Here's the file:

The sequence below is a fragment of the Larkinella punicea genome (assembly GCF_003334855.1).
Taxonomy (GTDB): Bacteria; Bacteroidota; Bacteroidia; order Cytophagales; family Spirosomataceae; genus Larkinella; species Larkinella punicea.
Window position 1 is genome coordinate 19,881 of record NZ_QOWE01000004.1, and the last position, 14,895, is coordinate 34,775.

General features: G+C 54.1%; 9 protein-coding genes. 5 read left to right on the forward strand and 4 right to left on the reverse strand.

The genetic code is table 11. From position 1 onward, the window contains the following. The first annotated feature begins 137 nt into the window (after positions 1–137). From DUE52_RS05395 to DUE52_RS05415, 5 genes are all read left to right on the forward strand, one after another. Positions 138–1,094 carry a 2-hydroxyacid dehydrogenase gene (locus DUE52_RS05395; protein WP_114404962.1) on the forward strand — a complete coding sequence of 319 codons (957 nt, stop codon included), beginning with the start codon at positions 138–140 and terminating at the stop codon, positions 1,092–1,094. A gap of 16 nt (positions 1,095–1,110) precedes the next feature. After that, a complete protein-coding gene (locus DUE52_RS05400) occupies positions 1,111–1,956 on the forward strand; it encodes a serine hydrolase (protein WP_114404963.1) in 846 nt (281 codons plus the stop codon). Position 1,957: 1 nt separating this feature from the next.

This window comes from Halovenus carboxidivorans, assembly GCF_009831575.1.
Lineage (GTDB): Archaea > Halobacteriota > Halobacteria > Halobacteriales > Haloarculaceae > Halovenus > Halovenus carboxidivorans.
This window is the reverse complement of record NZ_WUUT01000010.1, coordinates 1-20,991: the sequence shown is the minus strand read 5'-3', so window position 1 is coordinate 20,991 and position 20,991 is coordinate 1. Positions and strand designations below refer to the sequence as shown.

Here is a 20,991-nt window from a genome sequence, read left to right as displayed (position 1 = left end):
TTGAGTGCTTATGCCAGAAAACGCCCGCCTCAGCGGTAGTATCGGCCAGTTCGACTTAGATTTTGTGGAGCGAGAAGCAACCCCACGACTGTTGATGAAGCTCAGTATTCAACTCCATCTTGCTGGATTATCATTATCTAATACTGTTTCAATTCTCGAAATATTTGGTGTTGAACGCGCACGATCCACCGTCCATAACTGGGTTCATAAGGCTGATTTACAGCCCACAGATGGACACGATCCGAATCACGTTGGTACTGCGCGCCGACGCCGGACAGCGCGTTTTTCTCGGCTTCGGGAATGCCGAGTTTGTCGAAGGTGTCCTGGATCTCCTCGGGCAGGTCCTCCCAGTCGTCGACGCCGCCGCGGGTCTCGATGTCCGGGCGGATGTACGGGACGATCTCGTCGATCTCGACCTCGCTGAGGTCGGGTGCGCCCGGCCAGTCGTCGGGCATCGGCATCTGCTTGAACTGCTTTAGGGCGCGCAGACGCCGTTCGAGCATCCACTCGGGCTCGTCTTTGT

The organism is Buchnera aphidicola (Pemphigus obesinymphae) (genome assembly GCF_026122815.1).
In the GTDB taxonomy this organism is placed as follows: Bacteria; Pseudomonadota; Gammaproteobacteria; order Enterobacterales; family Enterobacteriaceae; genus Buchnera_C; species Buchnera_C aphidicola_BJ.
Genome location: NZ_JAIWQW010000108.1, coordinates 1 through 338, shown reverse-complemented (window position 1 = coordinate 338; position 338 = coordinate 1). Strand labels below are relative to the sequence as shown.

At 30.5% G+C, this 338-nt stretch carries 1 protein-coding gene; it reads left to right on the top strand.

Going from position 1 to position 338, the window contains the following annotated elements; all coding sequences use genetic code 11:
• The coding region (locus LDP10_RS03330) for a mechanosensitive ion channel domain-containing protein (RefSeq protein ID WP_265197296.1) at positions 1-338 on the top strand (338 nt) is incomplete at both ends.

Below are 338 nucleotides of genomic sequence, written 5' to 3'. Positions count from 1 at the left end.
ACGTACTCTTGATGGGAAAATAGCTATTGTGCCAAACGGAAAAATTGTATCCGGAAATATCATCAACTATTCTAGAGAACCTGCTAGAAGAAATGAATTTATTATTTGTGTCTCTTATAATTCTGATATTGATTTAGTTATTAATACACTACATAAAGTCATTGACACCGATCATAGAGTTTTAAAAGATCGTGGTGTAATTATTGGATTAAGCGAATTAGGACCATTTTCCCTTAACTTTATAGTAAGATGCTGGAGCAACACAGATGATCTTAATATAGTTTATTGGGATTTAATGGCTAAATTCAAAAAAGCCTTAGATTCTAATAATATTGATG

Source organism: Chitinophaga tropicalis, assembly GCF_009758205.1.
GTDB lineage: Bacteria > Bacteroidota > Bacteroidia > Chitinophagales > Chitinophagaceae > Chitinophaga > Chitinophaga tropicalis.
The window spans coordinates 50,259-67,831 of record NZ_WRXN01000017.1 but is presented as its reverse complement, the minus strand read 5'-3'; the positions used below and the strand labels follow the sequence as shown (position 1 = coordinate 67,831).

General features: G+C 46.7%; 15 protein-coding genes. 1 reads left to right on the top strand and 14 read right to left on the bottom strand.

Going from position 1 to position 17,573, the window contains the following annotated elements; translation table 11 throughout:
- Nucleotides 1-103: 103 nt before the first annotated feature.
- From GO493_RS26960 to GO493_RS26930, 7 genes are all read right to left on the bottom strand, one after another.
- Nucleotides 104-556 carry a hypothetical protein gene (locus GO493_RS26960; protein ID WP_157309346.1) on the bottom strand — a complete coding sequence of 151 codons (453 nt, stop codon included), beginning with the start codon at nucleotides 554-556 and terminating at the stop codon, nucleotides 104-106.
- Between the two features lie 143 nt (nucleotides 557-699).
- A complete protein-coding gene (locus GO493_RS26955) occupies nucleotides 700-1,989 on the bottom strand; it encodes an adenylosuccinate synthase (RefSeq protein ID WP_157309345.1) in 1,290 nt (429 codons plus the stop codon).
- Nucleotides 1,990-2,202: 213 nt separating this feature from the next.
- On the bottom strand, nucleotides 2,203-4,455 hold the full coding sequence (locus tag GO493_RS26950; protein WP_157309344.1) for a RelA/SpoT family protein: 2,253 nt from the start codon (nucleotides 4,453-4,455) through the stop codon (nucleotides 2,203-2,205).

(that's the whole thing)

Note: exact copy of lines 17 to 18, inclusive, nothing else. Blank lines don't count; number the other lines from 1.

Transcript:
Below are 338 nucleotides of genomic sequence, written 5' to 3'. Positions count from 1 at the left end.
ACGTACTCTTGATGGGAAAATAGCTATTGTGCCAAACGGAAAAATTGTATCCGGAAATATCATCAACTATTCTAGAGAACCTGCTAGAAGAAATGAATTTATTATTTGTGTCTCTTATAATTCTGATATTGATTTAGTTATTAATACACTACATAAAGTCATTGACACCGATCATAGAGTTTTAAAAGATCGTGGTGTAATTATTGGATTAAGCGAATTAGGACCATTTTCCCTTAACTTTATAGTAAGATGCTGGAGCAACACAGATGATCTTAATATAGTTTATTGGGATTTAATGGCTAAATTCAAAAAAGCCTTAGATTCTAATAATATTGATG